The parties do not dispute that Mr. Chamberlin was employed in the oil industry and worked a twenty-one day on and off schedule offshore. The evidence reveals that when Mr. Chamberlin worked offshore, Ms. Witten and Jack often returned to Texas. Neither party disputes this fact; however, the parties clearly disagree on the frequency, duration, and characterization of Ms. Witten's trips with Jack to Texas. At the crux of this dispute is whether Ms. Witten and Jack were living in Louisiana and merely visiting Texas, or whether Ms. Witten and Jack were living in Texas and merely visiting Louisiana.

Ms. Witten testified that she never lived in Louisiana; therefore, Jack never lived in Louisiana either. She offered her Texas voter registration, vehicle registration, and probation documentation in support thereof. According to Ms. Witten, she and Jack would merely visit Louisiana in order to see Mr. Chamberlin when he returned from working offshore. Then, once Mr. Chamberlin went back to work offshore, Ms. Witten claims that she and Jack would return to their home in Texas. According to Ms. Witten, she and Jack spent more time in Texas than in Louisiana between Jack's date of birth on September 1, 2011, and April 22, 2012, the date she and Mr. Chamberlin separated.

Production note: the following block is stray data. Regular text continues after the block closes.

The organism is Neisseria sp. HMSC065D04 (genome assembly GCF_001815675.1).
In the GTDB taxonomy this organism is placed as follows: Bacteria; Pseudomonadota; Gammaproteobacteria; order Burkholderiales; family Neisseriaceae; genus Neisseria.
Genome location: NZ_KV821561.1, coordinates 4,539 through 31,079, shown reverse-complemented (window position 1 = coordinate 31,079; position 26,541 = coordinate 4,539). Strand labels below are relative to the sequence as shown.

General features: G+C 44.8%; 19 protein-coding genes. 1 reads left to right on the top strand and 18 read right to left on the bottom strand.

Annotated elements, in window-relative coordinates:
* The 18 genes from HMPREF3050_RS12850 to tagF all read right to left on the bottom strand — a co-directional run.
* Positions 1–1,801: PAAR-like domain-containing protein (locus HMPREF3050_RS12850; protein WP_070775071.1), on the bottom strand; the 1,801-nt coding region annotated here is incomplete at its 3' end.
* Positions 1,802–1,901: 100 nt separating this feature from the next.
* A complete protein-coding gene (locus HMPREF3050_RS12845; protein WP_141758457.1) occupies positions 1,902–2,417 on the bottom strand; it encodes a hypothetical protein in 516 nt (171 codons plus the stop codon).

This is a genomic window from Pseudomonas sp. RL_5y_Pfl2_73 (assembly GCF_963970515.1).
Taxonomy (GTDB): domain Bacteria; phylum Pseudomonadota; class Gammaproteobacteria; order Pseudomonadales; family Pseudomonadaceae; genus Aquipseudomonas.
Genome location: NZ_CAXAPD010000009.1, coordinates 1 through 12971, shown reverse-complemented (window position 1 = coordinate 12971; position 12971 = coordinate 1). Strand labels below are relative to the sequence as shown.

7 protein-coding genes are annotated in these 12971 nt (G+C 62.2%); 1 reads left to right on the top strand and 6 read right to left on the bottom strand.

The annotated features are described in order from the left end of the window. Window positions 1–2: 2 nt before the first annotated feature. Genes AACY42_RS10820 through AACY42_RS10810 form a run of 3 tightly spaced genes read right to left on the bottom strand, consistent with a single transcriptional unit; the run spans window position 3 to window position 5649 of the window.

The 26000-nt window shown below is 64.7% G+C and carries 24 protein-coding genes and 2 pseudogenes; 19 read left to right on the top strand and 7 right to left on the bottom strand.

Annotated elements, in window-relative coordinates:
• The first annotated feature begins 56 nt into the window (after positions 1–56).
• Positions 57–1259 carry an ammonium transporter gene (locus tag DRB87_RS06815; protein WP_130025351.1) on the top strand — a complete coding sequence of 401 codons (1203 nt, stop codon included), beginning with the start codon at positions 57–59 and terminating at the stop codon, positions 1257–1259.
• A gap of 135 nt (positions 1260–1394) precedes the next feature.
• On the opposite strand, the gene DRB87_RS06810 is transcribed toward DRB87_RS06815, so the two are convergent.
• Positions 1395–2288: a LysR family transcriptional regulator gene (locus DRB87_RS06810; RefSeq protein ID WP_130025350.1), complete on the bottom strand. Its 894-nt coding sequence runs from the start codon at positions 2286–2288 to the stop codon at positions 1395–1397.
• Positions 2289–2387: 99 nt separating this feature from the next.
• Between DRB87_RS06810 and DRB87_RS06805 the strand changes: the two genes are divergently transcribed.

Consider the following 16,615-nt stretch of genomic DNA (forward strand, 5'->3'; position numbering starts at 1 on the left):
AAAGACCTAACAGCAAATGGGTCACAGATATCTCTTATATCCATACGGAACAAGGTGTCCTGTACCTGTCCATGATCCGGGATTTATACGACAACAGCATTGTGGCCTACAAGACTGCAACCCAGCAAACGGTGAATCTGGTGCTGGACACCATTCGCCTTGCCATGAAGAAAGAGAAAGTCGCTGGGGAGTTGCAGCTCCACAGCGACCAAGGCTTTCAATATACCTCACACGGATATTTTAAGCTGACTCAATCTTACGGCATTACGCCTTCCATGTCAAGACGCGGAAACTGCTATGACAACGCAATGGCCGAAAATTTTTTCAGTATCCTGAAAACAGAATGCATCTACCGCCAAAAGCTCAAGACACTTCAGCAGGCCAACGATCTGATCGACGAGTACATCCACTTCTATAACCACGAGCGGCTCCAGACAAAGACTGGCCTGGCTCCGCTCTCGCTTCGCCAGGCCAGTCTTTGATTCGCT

Mr. Chamberlin refutes Ms. Witten's claim that she and Jack lived in Texas. According to Mr. Chamberlin, Jack lived in Natchitoches, Louisiana, from September 29, 2011 until April 22, 2012, and thus, Louisiana was Jack's home state. This allegation is supported by statements made by Ms. Witten on a social media website while she was in Texas on September 28, 2011, wherein she stated that she, Mr. Chamberlin, and Jack were preparing for their move to Louisiana. Mr. Chamberlin testified that on September 29, 2011, he, Ms. Witten, and Jack moved to Natchitoches, Louisiana. According to Mr. Chamberlin, he and Ms. Witten actually lived together in Natchitoches prior to Jack's birth, but because Ms. Witten wished to give birth in Texas, Mr. Chamberlin obliged, and Jack was born in Texas. When Jack was born on September 1, 2011, he was born prematurely; therefore, Mr. Chamberlin and Ms. Witten actually remained in Texas, living at Ms. Witten's parents' home, until September 29, 2011. Mr. Chamberlin admitted that they moved together to Louisiana and that Ms. Witten did frequently return to Texas; however, he claims she was merely reporting to her Texas probation officer on a monthly basis and/or visiting her parents while he was working offshore.